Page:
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Meditation Rooms Offer Employees a Refuge From Stresses of the Workplace

Work & Careers | Human Resources

November 22, 1998|AMY JOYCE | Amy Joyce writes for the Washington Post

The phone is ringing, bosses are hovering and the deadline is just about here.

You can't prioritize, your muscles are tense, and all you can think about is how awful it all is. If only you could escape, maybe you could get it all together.

Companies including Bethesda, Md.-based Acacia Life Insurance Co. and New York City's PT & Co. realized a need for mending the worker's soul, and both provide that escape in the form of a meditation room.

When Acacia Life Insurance moved into a new headquarters last year, the company decided there should be a spot where workers could go to be alone for a little while. The dimly lighted room, with soothing paintings, comfortable chairs and a couch--and, most important, no phones--serves as a meditation spot where employees can give themselves a "timeout," said Mary Alice Mezenwerth, manager of Acacia's health services.

"Stress can cause a lot of physical symptoms," she said. It can increase allergy symptoms and blood pressure and cause stomach problems, among other things. "And when you have high stress at work, it can spill over into the home."

Stress also causes a decrease in productivity, Mezenwerth said. "It's hard to focus on the job when you're focusing on the stress."

Although Mezenwerth doesn't know how many of the 850 employees have used the room, she said, she sees the door to the room closed at various times at least every other day. The company is known as a markedly progressive employer, and it was listed as one of the 100 best employers for working mothers this year by Working Mother magazine.

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The National Safety Council estimates that 1 million employees are absent on an average workday because of stress-related problems. The World Health Organization described job stress as a "worldwide epidemic." A 1992 United Nations report called job stress "the 20th century disease." In 1973, almost 40% of workers reported being "extremely satisfied" with their jobs. Today, fewer than 25% fall into that category, according to the American Institute of Stress.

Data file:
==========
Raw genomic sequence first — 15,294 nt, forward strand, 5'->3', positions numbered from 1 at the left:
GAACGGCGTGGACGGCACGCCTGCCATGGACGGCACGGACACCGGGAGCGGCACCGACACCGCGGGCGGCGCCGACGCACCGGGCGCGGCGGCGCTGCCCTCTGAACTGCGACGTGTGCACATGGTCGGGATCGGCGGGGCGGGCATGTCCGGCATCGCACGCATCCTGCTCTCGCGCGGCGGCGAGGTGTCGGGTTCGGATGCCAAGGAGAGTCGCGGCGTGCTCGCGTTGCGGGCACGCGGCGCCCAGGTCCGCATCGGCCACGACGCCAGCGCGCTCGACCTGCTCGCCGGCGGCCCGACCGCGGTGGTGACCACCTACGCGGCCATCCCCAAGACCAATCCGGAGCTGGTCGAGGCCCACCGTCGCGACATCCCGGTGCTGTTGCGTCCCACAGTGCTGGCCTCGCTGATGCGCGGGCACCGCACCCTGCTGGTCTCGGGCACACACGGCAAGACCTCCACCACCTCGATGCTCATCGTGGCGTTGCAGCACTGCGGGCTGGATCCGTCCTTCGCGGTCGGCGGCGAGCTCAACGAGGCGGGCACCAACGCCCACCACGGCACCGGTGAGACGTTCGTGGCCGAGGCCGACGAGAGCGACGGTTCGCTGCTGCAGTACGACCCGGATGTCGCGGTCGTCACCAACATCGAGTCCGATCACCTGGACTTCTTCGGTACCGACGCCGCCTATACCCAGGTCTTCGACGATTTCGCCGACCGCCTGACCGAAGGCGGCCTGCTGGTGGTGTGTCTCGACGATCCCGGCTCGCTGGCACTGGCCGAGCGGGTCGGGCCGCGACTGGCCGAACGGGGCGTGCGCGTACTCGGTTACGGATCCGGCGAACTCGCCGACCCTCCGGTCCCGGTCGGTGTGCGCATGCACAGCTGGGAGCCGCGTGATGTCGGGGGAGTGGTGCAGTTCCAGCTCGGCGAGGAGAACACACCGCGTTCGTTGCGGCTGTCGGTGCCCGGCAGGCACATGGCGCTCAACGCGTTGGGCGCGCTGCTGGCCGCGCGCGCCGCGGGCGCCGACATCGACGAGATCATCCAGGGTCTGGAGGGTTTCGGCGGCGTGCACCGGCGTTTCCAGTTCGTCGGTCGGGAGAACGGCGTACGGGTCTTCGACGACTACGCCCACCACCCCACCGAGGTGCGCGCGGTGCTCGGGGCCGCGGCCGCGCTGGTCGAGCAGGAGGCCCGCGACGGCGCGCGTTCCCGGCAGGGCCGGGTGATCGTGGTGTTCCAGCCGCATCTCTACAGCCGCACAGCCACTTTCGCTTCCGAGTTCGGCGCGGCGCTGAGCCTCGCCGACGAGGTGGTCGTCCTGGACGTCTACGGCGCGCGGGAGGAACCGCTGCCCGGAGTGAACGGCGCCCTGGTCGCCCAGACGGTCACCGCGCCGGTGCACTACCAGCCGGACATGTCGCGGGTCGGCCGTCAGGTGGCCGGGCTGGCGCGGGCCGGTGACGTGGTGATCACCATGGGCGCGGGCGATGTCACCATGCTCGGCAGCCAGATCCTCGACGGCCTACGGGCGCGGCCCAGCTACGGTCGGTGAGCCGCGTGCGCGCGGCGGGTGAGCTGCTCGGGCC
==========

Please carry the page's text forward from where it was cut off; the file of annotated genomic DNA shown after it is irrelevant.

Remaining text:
Laura Pierron, benefits director for Acacia, has used the meditation room a few times. "You can go in, close the doors, lie down, think things through and calm down," she said. Pierron said she has used the room at a time when the phones were ringing and she needed a break "before I started snapping at people."

"All companies are under the gun to provide some sort of stress-reduction program," said Paul J. Rosch, president of the American Institute of Stress and a professor of medicine and psychiatry at New York Medical College. He suggests that workplaces conduct a "stress audit"--a survey of what employees find to be most stressful in their work environment. Then, he said, make a list of the stresses and take action in a way that will be not only "cost-effective for the company, but also an improvement for the employee."

PT & Co., a public relations firm in New York, moved into new offices about four years ago. The owners wanted something that would "promote creativity," said Ellen LaNicca Albanese, the company's president. So PT & Co. decided to turn a large, window-walled area into its meditation room.

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The room--with large pillows, soothing paintings and a water garden--is near the back corner of PT's space, away from the noise of the open office. Meditation tapes and books are available for the more than half of their 35 employees who use the room.

One employee, Johanna Flattery, said she uses the room when the company sponsors a meditation leader to conduct a scheduled program, usually about once a week. And she also uses it on a personal level. "I find the room very calming and soothing," she said. "It gives me a place to release. There have been times when I've been paralyzed at my desk. That's when I go in there."

Herbert H. Rozoff, spokesman for Challenger, Gray & Christmas, a Chicago-based outplacement consulting firm, said perquisites such as meditation rooms are necessary in today's stressful work environment. Employees are looking to relieve the "pressure that comes from a thinner work force," he said, and "if they have a room to duck away in for a few minutes, that's probably the most important thing today, even versus an extra dollar in the paycheck."

John Frazier, chief operating officer of PT & Co., uses the meditation room just about every day. "The PR business can be extremely stressful," he said. A part-owner of the company, he said he designed the space with everyone in mind.

"As a company, we're really trying to create a workplace that is nurturing for employees," he said.

For the small agency, competition with the bigger public relations firms can be rough. But sometimes, he said, "a nurturing environment can be worth a lot more than money."

Jasmin Case, the accounting supervisor, felt that the nurturing environment was worth a lot, especially when she was pregnant. "I would get tired and really stressed out," she said. "But I would go into the meditation room, sit on the pillow, close my eyes for about 10 minutes, and it was like a whole load came off of me."

At first glance, the meditation room seems "a little 'out there' on many levels," Flattery said, "but people are drawn to it."

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